Donald Trump’s defence lawyer says the former president never asked Mike Pence to overturn the will of voters in the 2020 election, but only wanted the then vice-president to “pause” the certification of votes to allow states to investigate his claims of election fraud.

Those baseless claims had already been rejected by numerous courts.

Speaking on several Sunday morning news shows, John Lauro said Trump was within his First Amendment rights when he petitioned Pence to delay the certification on Jan. 6, 2021.

“The ultimate ask of  Vice-President Pence was to pause the counts and allow the states to weigh in,” the lawyer said on CBS’s Face the Nation. He added Trump was convinced there were irregularities in the election that needed to be investigated by state authorities before the election could be certified.

‘I had no right to overturn the election’: Pence

Pence, who like Trump is seeking the Republican nomination for president in 2024, flatly rejected that account during an interview Sunday, saying Trump seemed “convinced” as early as December that Pence had the right to reject or return votes and that on Jan. 5, Trump’s lawyers told him, “‘We want you to reject votes outright.’

“They were asking me to overturn the election. I had no right to overturn the election,” Pence said on CNN’s State of the Union.

A man speaks outside.
Former vice-president Mike Pence, a Republican presidential candidate, is shown speaking with the media at the Indiana State Fair on Aug. 2. He’s a central figure in the prosecution against Trump relating to the 2020 election. (Darron Cummings/The Associated Press)

Pence’s role in certifying Joe Biden’s win over Trump in 2020 makes him a central figure in the prosecution against Trump on charges he sought to overturn the will of the voters and remain in office even after the courts had roundly rejected his claims of electoral fraud. Federal and state election officials and Trump’s own attorney general also had said there were was no credible evidence the election was tainted.

Last week’s indictment chronicles how Trump and his allies, in what special counsel Jack Smith described as an attack on a “bedrock function of the U.S. government,” repeatedly lied about the results in the two months after he lost the election, and pressured Pence and state election officials to take action to help him cling to power. Those efforts culminated on Jan. 6, 2021, when Trump supporters violently stormed the Capitol in Washington in an effort to stop the certification.

WATCH | How Trump’s team could defend him in election case: 

How will Donald Trump defend himself against the latest charges?

Chuck Rosenberg, a former U.S. attorney, breaks down the potential defences former president Donald Trump might make as he faces charges linked to the Jan. 6 insurrection.

Trump pleaded not guilty to those charges. Separately, he also faces charges he falsified business records relating to hush money payments to a porn actor in New York, and improperly kept classified documents at his Palm Beach, Fla., resort and obstructed an investigation into their handling.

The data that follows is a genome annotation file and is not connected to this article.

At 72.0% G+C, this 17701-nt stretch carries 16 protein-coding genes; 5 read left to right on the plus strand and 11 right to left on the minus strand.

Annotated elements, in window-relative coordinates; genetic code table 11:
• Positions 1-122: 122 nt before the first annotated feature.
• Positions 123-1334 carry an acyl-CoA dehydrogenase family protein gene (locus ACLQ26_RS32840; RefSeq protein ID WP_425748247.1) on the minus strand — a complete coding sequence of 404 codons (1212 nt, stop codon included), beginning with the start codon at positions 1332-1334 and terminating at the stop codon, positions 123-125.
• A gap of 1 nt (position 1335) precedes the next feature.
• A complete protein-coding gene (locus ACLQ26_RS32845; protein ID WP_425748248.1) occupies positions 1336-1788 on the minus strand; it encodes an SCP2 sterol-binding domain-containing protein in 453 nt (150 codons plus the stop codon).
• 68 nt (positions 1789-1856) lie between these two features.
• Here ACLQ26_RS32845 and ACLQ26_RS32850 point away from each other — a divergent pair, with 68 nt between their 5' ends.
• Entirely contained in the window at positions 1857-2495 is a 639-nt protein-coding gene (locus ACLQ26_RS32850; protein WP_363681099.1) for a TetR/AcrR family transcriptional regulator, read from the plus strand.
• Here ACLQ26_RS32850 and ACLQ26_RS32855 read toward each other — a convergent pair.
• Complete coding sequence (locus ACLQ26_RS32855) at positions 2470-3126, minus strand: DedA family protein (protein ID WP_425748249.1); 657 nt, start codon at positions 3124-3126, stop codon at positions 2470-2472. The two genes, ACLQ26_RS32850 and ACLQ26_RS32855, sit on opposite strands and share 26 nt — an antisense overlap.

Speaking on ABC’s This Week with George Stephanopoulos, Lauro said Pence’s testimony will show Trump believed the election was rigged and that he was listening to the advice of his lawyers when he sought to delay the certification.

Pence, who appeared before the grand jury that indicted Trump, said he will comply with the law if asked to testify.

“I cannot wait until I have the opportunity to cross-examine Mr. Pence,” Lauro said. “He will completely eliminate any doubt that president Trump firmly believed that the election irregularities had led to an inappropriate result.”

Trump’s team wants case moved out of D.C.

The indictment details how people close to Trump repeatedly told him he had lost and there was no truth to his claims of fraud. In one encounter days before the riot, Trump told Pence he was “too honest” after the vice-president said he didn’t have the authority to reject electoral votes, the indictment says. Former allies of Trump have said he knew he lost, but spread false claims about fraud anyway.

“He knew well that he had lost the election,” Trump’s former attorney general, Bill Barr, said in an interview last week.

Lauro said Trump’s defence team will seek to move the case from Washington because it wants a more diverse jury. He said he would support televising the trial, and dismissed speculation it could wrap up before the 2024 election.

“In 40 years of practising law, on a case of this magnitude, I’ve not known a single case to go to trial before two to three years,” Lauro said on Face the Nation.

Trump’s legal team has until 5 p.m. Monday to respond to the prosecution’s request for a protective order limiting Trump’s ability to publicly disclose information about the case. The decision is up to U.S. District Court Judge Tanya Chutkan.

Protective orders are common in criminal cases, but prosecutors said it’s “particularly important in this case” because Trump has posted on social media about “witnesses, judges, attorneys and others associated with legal matters pending against him.”

Prosecutors pointed specifically to a post on Trump’s Truth Social platform from Friday in which he wrote, in all capital letters, “If you go after me, I’m coming after you!”

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